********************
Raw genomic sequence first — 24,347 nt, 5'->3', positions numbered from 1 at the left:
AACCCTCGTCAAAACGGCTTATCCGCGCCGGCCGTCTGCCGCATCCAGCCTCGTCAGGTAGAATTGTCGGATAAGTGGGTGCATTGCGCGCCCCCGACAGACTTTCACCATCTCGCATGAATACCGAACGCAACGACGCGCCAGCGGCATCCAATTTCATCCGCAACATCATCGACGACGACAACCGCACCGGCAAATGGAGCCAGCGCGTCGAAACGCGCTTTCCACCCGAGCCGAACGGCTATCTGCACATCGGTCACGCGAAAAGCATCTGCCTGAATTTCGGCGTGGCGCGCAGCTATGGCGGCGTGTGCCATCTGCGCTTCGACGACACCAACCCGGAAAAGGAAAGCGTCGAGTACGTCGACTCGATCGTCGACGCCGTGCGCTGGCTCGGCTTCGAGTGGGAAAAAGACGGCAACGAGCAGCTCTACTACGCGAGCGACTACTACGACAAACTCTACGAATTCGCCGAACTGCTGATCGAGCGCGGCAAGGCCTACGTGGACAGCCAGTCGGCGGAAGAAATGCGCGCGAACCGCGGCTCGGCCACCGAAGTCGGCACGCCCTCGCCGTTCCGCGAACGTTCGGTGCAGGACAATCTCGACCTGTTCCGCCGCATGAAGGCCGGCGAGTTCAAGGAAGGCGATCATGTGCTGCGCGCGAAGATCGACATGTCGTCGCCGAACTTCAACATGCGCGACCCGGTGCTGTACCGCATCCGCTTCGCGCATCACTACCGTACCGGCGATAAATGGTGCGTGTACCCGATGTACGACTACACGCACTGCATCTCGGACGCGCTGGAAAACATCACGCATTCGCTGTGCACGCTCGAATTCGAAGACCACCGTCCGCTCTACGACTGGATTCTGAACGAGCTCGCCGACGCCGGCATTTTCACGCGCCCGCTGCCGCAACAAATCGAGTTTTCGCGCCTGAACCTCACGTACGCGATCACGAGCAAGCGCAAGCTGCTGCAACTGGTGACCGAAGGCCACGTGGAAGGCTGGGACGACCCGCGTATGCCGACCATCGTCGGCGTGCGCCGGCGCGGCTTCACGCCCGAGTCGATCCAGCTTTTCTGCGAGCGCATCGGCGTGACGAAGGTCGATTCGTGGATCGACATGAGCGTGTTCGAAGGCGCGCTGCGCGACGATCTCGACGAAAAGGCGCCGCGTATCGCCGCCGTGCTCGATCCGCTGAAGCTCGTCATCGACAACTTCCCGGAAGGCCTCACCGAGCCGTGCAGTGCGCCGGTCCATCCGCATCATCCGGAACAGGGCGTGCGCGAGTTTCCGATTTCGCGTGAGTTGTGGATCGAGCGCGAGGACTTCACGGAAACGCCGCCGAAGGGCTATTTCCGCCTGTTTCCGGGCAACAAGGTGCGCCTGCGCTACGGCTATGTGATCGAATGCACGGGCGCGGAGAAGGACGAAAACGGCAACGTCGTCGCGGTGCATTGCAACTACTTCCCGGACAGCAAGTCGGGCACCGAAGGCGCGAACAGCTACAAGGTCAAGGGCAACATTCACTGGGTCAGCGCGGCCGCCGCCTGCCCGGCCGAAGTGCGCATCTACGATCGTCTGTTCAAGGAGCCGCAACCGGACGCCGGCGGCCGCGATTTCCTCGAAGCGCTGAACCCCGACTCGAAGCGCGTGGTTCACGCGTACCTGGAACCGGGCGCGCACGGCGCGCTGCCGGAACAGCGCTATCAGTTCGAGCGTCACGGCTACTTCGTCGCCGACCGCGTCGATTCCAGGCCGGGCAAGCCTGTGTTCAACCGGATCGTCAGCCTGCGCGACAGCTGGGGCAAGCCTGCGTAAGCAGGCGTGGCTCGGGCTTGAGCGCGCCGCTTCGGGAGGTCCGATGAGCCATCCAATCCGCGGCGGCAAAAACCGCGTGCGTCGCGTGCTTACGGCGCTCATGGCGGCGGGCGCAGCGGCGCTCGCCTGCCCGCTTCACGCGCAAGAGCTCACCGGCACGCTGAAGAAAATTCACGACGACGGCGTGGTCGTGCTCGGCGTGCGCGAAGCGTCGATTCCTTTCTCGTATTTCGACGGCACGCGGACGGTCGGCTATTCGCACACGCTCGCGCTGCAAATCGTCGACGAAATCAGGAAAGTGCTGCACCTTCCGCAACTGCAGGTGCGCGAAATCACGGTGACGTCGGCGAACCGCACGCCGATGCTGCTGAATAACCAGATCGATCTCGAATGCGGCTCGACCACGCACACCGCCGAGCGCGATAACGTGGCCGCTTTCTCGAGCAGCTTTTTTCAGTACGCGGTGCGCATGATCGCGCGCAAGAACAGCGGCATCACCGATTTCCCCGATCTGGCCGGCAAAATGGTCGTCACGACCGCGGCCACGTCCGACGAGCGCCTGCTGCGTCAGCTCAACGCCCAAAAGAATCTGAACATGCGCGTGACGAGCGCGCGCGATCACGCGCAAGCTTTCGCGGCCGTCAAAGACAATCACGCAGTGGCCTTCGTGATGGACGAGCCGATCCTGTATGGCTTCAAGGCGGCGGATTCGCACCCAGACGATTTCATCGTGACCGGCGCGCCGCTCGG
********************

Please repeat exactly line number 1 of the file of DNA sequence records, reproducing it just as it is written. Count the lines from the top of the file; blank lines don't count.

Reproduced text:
Raw genomic sequence first — 24,347 nt, 5'->3', positions numbered from 1 at the left: